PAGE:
By Rich Nilsen.
(Reprinted with permission from our friends at A Game of Skill)
The first thing a handicapper should do when starting to look at a race is to read the race conditions at the top of the past performances. The race conditions details what type of race this is and what type of runners are eligible to compete in the spot. The conditions will also list the distance and surface, which are critical factors in the handicapping process.
For example the race conditions may tell us that this is a $10,000 claiming race, which means any horse in the race can be purchased for that sum. We then learn that the race is contested at one mile (eight furlongs) on the dirt. As we read more into the conditions summary, we learn that this claiming race is restricted to three year olds and non-winners of three races lifetime. Therefore, a horse with only one lifetime win does not fit as well into the conditions as a horse with two lifetime wins. The former should be running in a race restricted to non-winners of two races lifetime. This type of structure is critical in the racing game, and handicappers should not overlook it.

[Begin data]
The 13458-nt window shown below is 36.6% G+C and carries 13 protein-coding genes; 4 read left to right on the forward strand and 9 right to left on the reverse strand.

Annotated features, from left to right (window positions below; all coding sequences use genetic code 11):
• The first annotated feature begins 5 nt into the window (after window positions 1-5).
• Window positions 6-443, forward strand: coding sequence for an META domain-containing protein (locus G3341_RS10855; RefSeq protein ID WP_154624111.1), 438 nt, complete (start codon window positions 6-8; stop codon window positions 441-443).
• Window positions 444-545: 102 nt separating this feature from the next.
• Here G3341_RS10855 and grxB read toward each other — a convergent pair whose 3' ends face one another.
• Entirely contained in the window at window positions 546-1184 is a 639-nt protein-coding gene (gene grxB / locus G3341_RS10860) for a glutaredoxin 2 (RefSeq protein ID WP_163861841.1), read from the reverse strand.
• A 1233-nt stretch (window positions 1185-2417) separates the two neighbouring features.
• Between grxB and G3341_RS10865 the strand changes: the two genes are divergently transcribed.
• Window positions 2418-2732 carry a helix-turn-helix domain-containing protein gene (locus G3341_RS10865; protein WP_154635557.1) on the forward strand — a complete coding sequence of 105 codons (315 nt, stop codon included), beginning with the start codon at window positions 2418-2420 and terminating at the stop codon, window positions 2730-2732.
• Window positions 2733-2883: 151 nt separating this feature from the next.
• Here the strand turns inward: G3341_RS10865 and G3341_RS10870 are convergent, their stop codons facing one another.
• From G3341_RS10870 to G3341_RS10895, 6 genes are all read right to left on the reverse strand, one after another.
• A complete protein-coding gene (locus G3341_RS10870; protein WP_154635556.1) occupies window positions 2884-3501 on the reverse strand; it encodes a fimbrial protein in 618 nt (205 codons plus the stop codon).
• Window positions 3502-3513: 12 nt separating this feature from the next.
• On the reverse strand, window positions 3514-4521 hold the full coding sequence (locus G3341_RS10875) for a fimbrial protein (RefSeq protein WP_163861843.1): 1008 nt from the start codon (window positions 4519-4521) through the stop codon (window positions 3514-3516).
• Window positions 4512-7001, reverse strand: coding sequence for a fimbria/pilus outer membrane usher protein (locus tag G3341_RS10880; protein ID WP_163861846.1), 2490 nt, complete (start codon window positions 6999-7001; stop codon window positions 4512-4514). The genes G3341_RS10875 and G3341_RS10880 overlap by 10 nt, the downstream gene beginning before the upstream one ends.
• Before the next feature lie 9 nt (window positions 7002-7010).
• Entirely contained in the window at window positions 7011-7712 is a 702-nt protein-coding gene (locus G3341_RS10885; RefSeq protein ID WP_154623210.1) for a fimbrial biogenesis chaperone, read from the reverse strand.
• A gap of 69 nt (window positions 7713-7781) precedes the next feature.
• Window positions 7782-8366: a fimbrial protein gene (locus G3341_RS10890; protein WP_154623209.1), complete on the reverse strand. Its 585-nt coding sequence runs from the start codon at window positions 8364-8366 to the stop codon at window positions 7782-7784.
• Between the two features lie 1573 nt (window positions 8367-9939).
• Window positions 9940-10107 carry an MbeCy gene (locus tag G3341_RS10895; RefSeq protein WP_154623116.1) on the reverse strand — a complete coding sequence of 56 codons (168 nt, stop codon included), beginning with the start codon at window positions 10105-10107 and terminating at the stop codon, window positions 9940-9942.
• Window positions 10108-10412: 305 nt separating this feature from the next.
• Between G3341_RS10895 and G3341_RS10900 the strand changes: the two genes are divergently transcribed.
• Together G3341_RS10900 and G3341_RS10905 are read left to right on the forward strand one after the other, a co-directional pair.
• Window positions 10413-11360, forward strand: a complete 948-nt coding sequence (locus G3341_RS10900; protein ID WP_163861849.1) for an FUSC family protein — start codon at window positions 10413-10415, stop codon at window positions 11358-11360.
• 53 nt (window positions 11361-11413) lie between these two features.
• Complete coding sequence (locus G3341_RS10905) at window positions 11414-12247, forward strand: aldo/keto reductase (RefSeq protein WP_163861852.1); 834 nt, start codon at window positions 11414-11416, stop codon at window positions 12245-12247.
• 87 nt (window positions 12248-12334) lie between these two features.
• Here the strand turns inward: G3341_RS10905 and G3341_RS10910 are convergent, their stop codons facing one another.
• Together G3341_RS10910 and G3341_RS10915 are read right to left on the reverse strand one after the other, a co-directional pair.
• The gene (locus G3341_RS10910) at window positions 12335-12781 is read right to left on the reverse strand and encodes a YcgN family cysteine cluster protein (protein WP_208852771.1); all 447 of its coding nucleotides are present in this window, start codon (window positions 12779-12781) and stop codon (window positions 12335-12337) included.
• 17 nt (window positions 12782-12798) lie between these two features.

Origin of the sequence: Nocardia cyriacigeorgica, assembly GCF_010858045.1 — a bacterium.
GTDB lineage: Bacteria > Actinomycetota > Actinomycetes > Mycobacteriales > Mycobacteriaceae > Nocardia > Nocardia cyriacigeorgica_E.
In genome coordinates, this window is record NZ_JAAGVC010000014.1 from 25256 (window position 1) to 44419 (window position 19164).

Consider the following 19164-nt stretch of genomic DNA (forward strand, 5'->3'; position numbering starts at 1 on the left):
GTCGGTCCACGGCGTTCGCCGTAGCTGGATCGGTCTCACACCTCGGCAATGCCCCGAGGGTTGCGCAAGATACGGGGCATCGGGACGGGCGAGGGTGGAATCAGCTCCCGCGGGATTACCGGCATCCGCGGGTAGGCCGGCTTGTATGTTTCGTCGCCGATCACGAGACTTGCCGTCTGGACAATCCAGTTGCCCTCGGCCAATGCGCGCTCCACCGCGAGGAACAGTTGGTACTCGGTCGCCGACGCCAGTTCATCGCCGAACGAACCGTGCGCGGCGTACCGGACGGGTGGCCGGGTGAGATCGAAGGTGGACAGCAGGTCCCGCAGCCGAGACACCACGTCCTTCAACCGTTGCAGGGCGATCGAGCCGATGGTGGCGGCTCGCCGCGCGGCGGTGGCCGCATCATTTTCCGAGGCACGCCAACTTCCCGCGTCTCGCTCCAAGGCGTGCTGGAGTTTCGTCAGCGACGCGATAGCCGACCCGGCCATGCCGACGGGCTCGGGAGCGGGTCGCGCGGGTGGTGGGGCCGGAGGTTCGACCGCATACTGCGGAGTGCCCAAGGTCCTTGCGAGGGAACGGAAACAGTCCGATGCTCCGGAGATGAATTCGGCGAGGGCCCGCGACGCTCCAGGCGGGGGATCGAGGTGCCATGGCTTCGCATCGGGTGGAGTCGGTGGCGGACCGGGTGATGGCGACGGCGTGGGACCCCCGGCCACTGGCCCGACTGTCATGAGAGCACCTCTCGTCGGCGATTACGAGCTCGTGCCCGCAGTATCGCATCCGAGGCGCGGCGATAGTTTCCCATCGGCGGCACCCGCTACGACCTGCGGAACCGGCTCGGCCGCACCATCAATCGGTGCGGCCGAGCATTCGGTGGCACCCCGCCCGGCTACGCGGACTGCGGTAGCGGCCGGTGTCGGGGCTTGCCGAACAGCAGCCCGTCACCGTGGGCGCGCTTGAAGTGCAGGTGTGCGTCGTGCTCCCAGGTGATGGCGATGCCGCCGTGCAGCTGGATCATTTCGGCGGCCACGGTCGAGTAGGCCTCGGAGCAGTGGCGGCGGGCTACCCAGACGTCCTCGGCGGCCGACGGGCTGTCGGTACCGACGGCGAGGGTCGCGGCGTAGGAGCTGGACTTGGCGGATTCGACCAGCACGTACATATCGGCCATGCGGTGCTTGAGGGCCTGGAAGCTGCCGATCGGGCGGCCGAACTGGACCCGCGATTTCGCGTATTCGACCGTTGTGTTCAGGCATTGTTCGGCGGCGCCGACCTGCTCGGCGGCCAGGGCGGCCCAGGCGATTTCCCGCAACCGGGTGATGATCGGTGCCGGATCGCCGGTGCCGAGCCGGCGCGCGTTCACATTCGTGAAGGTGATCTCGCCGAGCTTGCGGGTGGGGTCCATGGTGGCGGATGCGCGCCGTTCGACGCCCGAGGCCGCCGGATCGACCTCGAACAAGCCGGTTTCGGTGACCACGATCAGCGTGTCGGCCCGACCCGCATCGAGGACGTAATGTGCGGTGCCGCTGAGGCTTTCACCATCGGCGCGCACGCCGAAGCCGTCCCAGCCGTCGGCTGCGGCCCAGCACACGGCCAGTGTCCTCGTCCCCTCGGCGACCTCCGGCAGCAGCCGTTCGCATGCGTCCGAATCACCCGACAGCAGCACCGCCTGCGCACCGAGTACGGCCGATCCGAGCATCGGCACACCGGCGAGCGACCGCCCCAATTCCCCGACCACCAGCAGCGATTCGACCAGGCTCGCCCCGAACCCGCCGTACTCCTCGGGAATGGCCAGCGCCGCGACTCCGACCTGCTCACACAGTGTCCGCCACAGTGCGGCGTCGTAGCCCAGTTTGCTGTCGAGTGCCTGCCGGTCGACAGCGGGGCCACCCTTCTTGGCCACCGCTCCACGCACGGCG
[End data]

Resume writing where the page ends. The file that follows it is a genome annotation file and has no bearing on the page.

The bottom line is that some runners are better placed in their proper conditions than other horses. You want to quickly weed out the horses that have been “ambitiously spotted” by their stable, most likely by connections (owner and trainer) that don’t win very often.
There are numerous types of races, which are complicated by various distances and surfaces. We’ll go into more detail on the different racetypes in future articles here at AGameofSkill.com.
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